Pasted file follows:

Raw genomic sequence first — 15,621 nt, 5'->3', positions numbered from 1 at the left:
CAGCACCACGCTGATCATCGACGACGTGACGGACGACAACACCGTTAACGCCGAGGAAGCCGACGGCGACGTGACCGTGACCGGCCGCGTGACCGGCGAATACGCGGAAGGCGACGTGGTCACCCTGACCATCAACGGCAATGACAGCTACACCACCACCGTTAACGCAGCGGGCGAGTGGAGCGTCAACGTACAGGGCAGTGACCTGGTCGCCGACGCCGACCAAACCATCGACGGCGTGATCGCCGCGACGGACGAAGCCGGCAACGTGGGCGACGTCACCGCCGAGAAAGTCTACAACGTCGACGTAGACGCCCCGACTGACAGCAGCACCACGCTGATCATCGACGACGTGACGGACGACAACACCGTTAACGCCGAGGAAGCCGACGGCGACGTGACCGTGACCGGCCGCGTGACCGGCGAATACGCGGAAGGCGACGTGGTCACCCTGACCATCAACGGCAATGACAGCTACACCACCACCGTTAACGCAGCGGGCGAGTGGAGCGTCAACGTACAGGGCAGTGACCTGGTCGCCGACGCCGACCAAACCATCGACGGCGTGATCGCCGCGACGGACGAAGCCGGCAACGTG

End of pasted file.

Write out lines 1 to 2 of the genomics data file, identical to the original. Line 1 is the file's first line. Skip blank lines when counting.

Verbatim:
Raw genomic sequence first — 15,621 nt, 5'->3', positions numbered from 1 at the left:
CAGCACCACGCTGATCATCGACGACGTGACGGACGACAACACCGTTAACGCCGAGGAAGCCGACGGCGACGTGACCGTGACCGGCCGCGTGACCGGCGAATACGCGGAAGGCGACGTGGTCACCCTGACCATCAACGGCAATGACAGCTACACCACCACCGTTAACGCAGCGGGCGAGTGGAGCGTCAACGTACAGGGCAGTGACCTGGTCGCCGACGCCGACCAAACCATCGACGGCGTGATCGCCGCGACGGACGAAGCCGGCAACGTGGGCGACGTCACCGCCGAGAAAGTCTACAACGTCGACGTAGACGCCCCGACTGACAGCAGCACCACGCTGATCATCGACGACGTGACGGACGACAACACCGTTAACGCCGAGGAAGCCGACGGCGACGTGACCGTGACCGGCCGCGTGACCGGCGAATACGCGGAAGGCGACGTGGTCACCCTGACCATCAACGGCAATGACAGCTACACCACCACCGTTAACGCAGCGGGCGAGTGGAGCGTCAACGTACAGGGCAGTGACCTGGTCGCCGACGCCGACCAAACCATCGACGGCGTGATCGCCGCGACGGACGAAGCCGGCAACGTG